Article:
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AURORA, Colo. (KDVR) — Aurora Police exit surveys suggest morale for many departing officers was poor with several pointing the finger at city council members, the city manager and especially Chief Vanessa Wilson.

The Problem Solvers, through a public records request, obtained every exit survey filled out since January of 2020 when Wilson was appointed interim chief. She officially became the police chief in August of 2020.

Over a span of two years and three months, 232 officers left the department. Fifteen officers were terminated, 105 resigned, 104 retired and eight transferred to another agency within the city of Aurora.

Of the 217 employees who left on their own accord, 85 (or about 40%) agreed to fill out an electronic anonymous survey that each person received via email.

Some of the survey responses were harsh on everyone involved in the city government. One read, “The absolute lack of support and outright hatred of the police department by the city council. The terrible leadership by the city manager as well as lack of support. The terrible leadership of the police department from the new chief and the few select people she chooses to rely on to make decisions. All of these factors was my determination for leaving.”

And another respondent simply wrote, “Quit letting politics and city council run the Police Department.”

Most of the former employees who decided to fill out the 17 question survey did not name names but those who did were often critical of Wilson.

Comments from surveys mentioning Chief Wilson

“The Chief was never seen. Even when we had zoom meetings she was not there.”

“The poor leadership continues with the Chief of Police who makes her intentions with the direction of the department known via Media releases and not direct emails to the officers she’s in charge of and telling those officers to go do their dangerous jobs while hiding at home because she received ‘threats.'”

“Chief Wilson has not shown that she is qualified to lead this department, she makes rash and emotional decisions that impact the entire organization for the sole purpose of making herself look good in the eyes of the City Council and the Denver media.”

“Vanessa Wilson is a horrible leader, who scapes (sp) goat officers to make herself look good. Not only does she sacrifice officers, but we have inhuman cold hearted city council members that support this disgusting leadership.”

“Officer safety is at an all time low with the morale even lower! Overtime money is great to make but the department is truly creating a huge mental health disaster amongst all ranks.”

“Number one, the chief. She’s a hypocrite. Like she has never done wrong. It just hasn’t been exposed.”

What Wilson’s attorney says about the disdain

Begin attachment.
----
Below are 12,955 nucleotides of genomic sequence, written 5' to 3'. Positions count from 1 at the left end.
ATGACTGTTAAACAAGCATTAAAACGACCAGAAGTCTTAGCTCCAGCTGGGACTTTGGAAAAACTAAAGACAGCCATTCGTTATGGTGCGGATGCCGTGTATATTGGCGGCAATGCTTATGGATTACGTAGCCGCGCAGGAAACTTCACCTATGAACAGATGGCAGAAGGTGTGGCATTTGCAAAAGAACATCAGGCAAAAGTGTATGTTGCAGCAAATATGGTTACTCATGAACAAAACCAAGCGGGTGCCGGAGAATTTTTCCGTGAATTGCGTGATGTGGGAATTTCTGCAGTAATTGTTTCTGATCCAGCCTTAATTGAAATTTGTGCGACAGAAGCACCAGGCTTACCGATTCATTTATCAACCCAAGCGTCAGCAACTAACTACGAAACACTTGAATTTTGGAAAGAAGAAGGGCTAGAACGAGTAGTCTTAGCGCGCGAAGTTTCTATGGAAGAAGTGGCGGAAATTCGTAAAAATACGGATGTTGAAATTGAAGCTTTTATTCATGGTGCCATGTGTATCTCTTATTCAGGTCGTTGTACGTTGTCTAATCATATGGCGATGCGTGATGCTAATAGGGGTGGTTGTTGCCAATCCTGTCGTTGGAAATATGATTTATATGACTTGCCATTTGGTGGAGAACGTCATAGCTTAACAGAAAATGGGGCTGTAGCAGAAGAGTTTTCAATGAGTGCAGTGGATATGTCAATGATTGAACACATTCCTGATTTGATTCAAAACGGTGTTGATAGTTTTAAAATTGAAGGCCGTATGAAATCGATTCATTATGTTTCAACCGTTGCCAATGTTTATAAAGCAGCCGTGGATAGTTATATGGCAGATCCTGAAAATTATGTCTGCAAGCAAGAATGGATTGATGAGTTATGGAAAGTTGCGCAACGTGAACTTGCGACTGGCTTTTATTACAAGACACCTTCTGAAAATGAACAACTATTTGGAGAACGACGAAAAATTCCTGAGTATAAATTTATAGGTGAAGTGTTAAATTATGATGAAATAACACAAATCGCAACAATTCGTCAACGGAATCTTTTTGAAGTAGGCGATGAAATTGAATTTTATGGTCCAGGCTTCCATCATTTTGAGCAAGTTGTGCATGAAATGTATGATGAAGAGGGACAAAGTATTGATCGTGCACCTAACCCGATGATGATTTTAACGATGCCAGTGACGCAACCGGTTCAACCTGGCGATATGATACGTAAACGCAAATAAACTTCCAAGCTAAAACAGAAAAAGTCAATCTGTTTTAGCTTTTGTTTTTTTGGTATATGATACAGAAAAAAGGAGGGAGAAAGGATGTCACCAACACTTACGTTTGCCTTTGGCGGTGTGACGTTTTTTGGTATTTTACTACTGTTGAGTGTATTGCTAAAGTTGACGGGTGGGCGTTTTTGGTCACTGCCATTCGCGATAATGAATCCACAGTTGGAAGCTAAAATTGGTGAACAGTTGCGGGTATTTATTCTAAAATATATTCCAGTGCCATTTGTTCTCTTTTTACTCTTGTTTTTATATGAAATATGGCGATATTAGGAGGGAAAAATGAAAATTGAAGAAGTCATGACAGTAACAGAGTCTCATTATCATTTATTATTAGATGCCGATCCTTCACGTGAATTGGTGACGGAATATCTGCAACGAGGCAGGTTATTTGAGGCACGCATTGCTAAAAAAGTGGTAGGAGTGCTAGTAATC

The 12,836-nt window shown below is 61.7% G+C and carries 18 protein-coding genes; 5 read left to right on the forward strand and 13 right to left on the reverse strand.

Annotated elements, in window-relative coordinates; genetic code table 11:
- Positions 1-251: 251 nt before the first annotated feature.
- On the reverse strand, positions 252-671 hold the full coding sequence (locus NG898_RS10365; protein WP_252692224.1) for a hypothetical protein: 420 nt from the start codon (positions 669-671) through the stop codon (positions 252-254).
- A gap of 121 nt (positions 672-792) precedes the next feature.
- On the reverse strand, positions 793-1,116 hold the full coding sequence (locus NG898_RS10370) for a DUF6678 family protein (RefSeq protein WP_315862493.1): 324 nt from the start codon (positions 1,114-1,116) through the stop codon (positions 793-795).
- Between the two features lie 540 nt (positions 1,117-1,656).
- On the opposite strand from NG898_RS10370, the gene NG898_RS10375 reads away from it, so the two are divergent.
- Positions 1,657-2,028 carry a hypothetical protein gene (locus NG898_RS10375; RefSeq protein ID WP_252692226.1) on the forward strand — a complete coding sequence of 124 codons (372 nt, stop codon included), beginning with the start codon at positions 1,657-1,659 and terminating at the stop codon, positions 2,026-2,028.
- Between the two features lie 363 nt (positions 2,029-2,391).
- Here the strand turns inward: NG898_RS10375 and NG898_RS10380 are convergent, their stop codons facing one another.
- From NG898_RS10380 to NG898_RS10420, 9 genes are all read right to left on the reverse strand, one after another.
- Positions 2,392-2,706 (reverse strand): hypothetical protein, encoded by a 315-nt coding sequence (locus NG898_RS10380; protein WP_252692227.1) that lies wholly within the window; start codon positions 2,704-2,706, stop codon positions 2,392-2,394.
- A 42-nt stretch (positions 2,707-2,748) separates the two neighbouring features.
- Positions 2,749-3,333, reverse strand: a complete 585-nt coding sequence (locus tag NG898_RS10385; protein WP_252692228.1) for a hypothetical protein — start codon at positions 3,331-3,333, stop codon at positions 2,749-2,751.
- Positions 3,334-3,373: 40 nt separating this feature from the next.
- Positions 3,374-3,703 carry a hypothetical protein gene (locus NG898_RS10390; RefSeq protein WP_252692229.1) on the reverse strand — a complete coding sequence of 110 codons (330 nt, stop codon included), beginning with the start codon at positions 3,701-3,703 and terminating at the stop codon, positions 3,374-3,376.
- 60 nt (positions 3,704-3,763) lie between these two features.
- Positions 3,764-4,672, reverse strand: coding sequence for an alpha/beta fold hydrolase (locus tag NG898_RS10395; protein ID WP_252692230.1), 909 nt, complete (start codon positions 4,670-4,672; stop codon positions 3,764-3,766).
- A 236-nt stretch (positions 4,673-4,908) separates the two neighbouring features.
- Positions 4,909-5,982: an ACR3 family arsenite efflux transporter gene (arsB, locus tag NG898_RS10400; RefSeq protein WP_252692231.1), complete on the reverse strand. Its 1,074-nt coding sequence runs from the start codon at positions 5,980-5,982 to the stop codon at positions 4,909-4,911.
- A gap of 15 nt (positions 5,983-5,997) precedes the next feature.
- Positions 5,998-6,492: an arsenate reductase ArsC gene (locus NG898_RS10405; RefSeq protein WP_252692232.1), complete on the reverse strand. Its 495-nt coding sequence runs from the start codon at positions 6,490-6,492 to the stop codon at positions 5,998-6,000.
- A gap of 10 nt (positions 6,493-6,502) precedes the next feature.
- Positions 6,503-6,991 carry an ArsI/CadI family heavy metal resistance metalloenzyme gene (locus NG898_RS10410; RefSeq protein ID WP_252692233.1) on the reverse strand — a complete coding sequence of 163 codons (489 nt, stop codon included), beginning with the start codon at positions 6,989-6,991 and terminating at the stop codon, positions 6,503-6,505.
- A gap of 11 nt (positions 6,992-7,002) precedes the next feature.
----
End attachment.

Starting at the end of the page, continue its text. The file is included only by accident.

In late March FOX31 reported the city manager asked Wilson to resign and she refused.

Wilson’s attorney Paula Greisen told FOX31 Wilson didn’t know the surveys existed until the Problem Solvers made a public records request. A city spokesperson told FOX31 city manager Jim Twombly had never read the surveys until after becoming aware they had been released to the Problem Solvers.

“Look, she was hired to do an unpopular job and when you make systemic changes it’s not going to win you popularity contests,” Greisen said, who insisted there was nothing remarkable about the exit surveys.

To be fair, not all of the feedback was negative. One person who retired just before Wilson was officially appointed to the job wrote in July of 2020, “Interim Chief Vanessa Wilson, is doing above and beyond the call of duty.”

But overall the surveys suggest morale was low at a time turnover was really high.

Among the remarks critical of police leadership was, “The cronyism and nepotism in the department has become unbearable… If you aren’t under the umbrella of the Chief or her henchman, you will never get promoted.”

Another wrote, “The chief is willing to side with a citizen that complained about their officer experience rather than the officer and the appointed force review board findings.”

And yet another officer wrote, “My decision to retire prior to my original plan came to be because I choose to no longer work in an environment where my profession is constantly trashed and not supported by the top leaders of this organization.”

Since Wilson took over in January of 2020, one-fourth of her staff (out of a budget department of 744 officers and 166 professional staff) have left and retirements tripled compared to the year before she took over.

“That’s not a problem that’s unique to Aurora in any way,” Wilson’s attorney said.

She points out police nationwide have been leaving the profession for a variety of reasons, including new police accountability measures and COVID.

“That’s not a problem that Chief Wilson created and it’s not something that she should be blamed for,” Greisen said.